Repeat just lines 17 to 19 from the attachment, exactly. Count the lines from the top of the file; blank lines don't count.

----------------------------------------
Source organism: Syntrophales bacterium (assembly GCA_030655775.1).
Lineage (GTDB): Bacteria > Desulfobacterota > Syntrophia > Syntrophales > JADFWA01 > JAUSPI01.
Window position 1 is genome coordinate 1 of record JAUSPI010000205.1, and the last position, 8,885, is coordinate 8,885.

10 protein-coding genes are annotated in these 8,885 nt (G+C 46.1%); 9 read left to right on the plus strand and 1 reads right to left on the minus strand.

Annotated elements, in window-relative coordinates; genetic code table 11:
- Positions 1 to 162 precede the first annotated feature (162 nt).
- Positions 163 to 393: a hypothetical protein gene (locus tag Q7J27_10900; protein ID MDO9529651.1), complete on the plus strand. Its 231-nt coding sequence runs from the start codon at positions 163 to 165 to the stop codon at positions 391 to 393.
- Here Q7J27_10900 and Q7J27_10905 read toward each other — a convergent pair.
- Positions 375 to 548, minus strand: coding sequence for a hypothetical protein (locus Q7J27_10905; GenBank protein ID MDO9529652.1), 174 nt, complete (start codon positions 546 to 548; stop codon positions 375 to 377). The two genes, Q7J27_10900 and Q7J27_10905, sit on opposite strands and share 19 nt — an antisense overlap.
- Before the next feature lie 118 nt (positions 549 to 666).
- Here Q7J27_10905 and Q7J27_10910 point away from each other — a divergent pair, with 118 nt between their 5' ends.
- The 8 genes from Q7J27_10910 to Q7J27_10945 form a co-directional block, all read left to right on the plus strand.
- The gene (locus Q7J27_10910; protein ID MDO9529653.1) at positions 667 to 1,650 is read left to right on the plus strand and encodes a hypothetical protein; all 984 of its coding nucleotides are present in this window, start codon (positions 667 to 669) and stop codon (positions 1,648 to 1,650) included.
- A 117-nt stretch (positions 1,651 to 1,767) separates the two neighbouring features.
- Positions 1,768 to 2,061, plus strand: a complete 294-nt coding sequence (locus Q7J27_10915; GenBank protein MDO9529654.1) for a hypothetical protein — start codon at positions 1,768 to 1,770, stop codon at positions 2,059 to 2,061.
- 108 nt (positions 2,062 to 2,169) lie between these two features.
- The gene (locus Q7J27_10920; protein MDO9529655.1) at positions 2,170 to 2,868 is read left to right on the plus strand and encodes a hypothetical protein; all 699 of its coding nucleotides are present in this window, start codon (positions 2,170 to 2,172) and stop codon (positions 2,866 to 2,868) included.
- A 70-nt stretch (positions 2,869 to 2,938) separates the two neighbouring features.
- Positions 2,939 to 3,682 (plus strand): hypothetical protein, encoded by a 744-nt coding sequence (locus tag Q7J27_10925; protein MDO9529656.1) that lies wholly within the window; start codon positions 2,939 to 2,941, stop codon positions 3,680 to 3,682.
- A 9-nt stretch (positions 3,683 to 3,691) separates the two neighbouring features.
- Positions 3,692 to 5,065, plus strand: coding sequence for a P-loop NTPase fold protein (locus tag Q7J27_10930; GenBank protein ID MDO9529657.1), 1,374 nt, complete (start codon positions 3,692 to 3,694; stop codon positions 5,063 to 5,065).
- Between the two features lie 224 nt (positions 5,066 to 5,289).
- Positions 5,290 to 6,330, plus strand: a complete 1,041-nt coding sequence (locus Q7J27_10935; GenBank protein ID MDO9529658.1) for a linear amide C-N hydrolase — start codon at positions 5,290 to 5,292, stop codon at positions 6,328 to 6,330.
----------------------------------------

- The gene (locus Q7J27_10920; protein MDO9529655.1) at positions 2,170 to 2,868 is read left to right on the plus strand and encodes a hypothetical protein; all 699 of its coding nucleotides are present in this window, start codon (positions 2,170 to 2,172) and stop codon (positions 2,866 to 2,868) included.
- A 70-nt stretch (positions 2,869 to 2,938) separates the two neighbouring features.
- Positions 2,939 to 3,682 (plus strand): hypothetical protein, encoded by a 744-nt coding sequence (locus tag Q7J27_10925; protein MDO9529656.1) that lies wholly within the window; start codon positions 2,939 to 2,941, stop codon positions 3,680 to 3,682.